Foreign Rescue Dogs – What Should We Be Testing For?
Join Veterinary Parasitologist Ian Wright MRCVS and I as we discuss what we should be testing dogs brought into the country as rescues and what we should do about any positive results we get.
Ian is knowledgable, incredibly passionate and shared a huge amount of information! If you are a veterinary professional, a rescue organisation importing dogs or a pet owner considering adopting a foreign dog, you will find this fascinating!
We cover; Brucellosis – This bacterial disease is a growing concern for vets and rescuers alike. It can transfer to people and potentially cause extremely serious disease. We really need to be testing dogs for this before they are imported and positive ones should remain being cared for in their original country.
Leishmania – This is mainly a concern for dogs from Mediterranean countries but is being increasingly diagnosed across Europe. Infected dogs can live happy lives but even if they are symptom free when they are adopted, most will relapse during their lives and many will pass away from kidney failure triggered by the Leishmania. It is vital leish positive dogs are blood and urine tested regularly and that their new families are on board with it being an on-going condition
Ehrlichia – this is a tick borne parasite and it is very important to know if a dog is positive because this means their new owners and vet are aware in case they have a flare-up of symptoms.
Heartworm – this is also common in imported rescue dogs because living on the streets means they haven’t been protected against this parasite. If they are positive for the adult worm antigen, they will need a prolonged and careful treatment regime while the worms are cleared. However, this treatment can be carried out in their new homes, provided their new family is onboard with the requirements.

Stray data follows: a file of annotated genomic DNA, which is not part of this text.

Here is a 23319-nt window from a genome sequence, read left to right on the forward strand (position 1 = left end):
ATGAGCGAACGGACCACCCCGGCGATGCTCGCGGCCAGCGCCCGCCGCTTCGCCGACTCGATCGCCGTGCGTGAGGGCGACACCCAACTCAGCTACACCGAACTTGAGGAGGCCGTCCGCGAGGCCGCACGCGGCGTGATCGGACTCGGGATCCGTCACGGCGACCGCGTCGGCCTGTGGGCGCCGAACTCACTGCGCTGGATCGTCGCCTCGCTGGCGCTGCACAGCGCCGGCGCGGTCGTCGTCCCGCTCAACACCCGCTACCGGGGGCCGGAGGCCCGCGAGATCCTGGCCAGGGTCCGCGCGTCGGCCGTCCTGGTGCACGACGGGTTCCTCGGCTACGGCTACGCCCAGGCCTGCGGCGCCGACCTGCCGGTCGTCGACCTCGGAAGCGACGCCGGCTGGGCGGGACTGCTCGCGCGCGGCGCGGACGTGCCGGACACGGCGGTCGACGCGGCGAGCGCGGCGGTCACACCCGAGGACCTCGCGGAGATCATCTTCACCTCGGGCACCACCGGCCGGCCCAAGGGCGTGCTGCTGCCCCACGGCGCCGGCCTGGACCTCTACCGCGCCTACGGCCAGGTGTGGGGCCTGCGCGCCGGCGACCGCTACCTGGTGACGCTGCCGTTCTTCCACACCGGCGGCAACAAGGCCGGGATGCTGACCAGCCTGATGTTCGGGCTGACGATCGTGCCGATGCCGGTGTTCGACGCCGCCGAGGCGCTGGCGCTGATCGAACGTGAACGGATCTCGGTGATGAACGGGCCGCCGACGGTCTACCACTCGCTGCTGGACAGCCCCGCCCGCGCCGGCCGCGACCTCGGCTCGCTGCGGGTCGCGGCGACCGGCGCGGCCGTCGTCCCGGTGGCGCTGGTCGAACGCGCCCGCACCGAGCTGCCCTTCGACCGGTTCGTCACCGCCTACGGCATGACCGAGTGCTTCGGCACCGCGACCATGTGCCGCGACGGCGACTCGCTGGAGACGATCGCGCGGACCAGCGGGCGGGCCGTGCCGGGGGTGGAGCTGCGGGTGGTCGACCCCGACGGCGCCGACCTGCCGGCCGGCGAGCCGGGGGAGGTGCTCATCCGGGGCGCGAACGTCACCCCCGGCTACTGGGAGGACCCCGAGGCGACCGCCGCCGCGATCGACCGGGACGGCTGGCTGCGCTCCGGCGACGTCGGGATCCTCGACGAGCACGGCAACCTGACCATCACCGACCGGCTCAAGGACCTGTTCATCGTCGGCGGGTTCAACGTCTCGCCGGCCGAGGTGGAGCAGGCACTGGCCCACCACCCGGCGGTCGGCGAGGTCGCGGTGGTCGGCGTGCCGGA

Ticks – it is VITAL that rescue dogs are not only treated for ticks but also checked very carefully on arrival and treated again within a month of arriving. Some foreign ticks can carry nasty diseases and are very challenging to completely clear.
Worms – there are various types of worms that foreign dogs can carry that we don’t have in the UK. The most important of which is the tapeworm Echinococcus multilocularis because it can cause really horrible disease in people. Some of the others do respond to the standard tapeworm treatment but some do not. It is very important that any rescue charity completes a comprehensive worming program both before and after the dog arrives in the UK.
Ian is the head of ESCCAP, the European Scientific Council of Companion Animal Parasites, the independent organisation that creates guidelines as to how we should protect our pets against parasites. You can find out more about them and read their guidelines here; https://www.esccap.org/